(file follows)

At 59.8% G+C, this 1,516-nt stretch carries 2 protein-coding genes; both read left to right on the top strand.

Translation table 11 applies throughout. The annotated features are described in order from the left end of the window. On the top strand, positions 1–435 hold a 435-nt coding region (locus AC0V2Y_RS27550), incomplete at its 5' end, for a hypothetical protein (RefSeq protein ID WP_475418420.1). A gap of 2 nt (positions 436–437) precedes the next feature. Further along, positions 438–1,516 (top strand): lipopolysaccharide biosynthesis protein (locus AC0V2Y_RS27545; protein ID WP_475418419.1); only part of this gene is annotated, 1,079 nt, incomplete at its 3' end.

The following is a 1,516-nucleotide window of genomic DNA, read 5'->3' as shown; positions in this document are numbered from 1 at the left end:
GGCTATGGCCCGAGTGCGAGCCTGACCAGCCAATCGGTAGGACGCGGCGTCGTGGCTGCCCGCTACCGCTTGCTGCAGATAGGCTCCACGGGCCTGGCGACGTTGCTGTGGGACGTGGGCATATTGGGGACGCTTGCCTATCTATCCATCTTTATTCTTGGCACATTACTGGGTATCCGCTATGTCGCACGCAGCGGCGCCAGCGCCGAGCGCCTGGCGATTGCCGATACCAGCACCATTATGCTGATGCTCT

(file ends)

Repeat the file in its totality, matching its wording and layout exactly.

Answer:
At 59.8% G+C, this 1,516-nt stretch carries 2 protein-coding genes; both read left to right on the top strand.

Translation table 11 applies throughout. The annotated features are described in order from the left end of the window. On the top strand, positions 1–435 hold a 435-nt coding region (locus AC0V2Y_RS27550), incomplete at its 5' end, for a hypothetical protein (RefSeq protein ID WP_475418420.1). A gap of 2 nt (positions 436–437) precedes the next feature. Further along, positions 438–1,516 (top strand): lipopolysaccharide biosynthesis protein (locus AC0V2Y_RS27545; protein ID WP_475418419.1); only part of this gene is annotated, 1,079 nt, incomplete at its 3' end.

The following is a 1,516-nucleotide window of genomic DNA, read 5'->3' as shown; positions in this document are numbered from 1 at the left end:
GGCTATGGCCCGAGTGCGAGCCTGACCAGCCAATCGGTAGGACGCGGCGTCGTGGCTGCCCGCTACCGCTTGCTGCAGATAGGCTCCACGGGCCTGGCGACGTTGCTGTGGGACGTGGGCATATTGGGGACGCTTGCCTATCTATCCATCTTTATTCTTGGCACATTACTGGGTATCCGCTATGTCGCACGCAGCGGCGCCAGCGCCGAGCGCCTGGCGATTGCCGATACCAGCACCATTATGCTGATGCTCT